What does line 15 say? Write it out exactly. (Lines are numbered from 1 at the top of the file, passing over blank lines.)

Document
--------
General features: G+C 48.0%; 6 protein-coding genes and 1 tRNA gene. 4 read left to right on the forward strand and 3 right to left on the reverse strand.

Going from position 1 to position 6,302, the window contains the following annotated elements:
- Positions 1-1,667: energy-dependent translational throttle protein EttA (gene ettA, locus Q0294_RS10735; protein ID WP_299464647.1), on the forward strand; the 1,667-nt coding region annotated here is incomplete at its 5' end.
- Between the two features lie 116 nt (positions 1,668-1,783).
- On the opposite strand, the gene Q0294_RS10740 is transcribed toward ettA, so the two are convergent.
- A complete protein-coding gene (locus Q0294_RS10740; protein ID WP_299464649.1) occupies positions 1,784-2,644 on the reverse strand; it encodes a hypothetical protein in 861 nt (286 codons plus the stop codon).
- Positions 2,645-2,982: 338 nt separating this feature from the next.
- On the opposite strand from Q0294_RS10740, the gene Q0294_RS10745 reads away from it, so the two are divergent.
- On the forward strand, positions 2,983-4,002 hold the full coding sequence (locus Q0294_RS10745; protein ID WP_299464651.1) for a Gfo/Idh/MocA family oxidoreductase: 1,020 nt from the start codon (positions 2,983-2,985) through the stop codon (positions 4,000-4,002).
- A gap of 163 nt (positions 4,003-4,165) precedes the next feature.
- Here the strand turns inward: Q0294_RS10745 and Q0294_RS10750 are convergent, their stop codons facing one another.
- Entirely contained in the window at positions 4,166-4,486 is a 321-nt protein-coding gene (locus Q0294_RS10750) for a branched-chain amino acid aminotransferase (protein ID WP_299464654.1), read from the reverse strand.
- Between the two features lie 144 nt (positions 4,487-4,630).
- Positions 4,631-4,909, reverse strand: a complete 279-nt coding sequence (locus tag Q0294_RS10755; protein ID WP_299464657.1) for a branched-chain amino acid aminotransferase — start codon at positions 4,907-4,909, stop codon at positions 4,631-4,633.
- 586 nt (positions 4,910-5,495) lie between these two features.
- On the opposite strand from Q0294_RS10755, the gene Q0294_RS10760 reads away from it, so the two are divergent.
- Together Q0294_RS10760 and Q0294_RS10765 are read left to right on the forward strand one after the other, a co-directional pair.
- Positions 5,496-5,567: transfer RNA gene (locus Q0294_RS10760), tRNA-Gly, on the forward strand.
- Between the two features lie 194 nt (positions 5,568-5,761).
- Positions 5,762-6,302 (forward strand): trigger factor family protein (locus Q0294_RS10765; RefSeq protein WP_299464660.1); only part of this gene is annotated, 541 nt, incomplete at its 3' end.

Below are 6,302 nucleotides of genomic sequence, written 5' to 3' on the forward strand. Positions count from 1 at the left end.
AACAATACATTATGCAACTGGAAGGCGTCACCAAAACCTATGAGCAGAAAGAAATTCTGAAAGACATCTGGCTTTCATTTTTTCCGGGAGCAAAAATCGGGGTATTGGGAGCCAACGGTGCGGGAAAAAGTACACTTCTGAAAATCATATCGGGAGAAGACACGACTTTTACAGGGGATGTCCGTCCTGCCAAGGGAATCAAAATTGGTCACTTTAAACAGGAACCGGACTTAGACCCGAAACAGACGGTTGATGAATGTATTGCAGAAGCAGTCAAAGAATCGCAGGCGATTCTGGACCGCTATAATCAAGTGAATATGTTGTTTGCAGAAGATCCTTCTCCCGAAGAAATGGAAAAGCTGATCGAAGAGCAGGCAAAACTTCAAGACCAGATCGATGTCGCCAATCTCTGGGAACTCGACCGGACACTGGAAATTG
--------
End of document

- 586 nt (positions 4,910-5,495) lie between these two features.